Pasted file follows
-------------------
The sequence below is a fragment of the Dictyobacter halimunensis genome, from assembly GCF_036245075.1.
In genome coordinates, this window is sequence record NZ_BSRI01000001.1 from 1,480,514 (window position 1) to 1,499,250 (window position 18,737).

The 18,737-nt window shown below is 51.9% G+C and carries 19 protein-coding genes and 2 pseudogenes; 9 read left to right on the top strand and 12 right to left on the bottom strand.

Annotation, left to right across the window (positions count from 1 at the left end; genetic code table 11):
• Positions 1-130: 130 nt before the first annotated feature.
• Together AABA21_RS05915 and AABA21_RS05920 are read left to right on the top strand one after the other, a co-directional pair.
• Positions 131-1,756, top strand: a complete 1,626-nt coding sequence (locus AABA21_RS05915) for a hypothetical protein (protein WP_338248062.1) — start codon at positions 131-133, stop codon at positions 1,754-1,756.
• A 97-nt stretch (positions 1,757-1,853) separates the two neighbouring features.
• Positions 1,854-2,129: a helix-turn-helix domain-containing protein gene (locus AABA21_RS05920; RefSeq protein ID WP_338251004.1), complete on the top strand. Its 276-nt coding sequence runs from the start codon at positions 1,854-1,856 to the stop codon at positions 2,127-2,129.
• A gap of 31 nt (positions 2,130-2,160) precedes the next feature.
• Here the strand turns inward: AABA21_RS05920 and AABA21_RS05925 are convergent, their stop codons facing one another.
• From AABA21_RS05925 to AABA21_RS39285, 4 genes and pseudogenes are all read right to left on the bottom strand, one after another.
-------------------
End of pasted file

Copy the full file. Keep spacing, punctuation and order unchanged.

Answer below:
The sequence below is a fragment of the Dictyobacter halimunensis genome, from assembly GCF_036245075.1.
In genome coordinates, this window is sequence record NZ_BSRI01000001.1 from 1,480,514 (window position 1) to 1,499,250 (window position 18,737).

The 18,737-nt window shown below is 51.9% G+C and carries 19 protein-coding genes and 2 pseudogenes; 9 read left to right on the top strand and 12 right to left on the bottom strand.

Annotation, left to right across the window (positions count from 1 at the left end; genetic code table 11):
• Positions 1-130: 130 nt before the first annotated feature.
• Together AABA21_RS05915 and AABA21_RS05920 are read left to right on the top strand one after the other, a co-directional pair.
• Positions 131-1,756, top strand: a complete 1,626-nt coding sequence (locus AABA21_RS05915) for a hypothetical protein (protein WP_338248062.1) — start codon at positions 131-133, stop codon at positions 1,754-1,756.
• A 97-nt stretch (positions 1,757-1,853) separates the two neighbouring features.
• Positions 1,854-2,129: a helix-turn-helix domain-containing protein gene (locus AABA21_RS05920; RefSeq protein ID WP_338251004.1), complete on the top strand. Its 276-nt coding sequence runs from the start codon at positions 1,854-1,856 to the stop codon at positions 2,127-2,129.
• A gap of 31 nt (positions 2,130-2,160) precedes the next feature.
• Here the strand turns inward: AABA21_RS05920 and AABA21_RS05925 are convergent, their stop codons facing one another.
• From AABA21_RS05925 to AABA21_RS39285, 4 genes and pseudogenes are all read right to left on the bottom strand, one after another.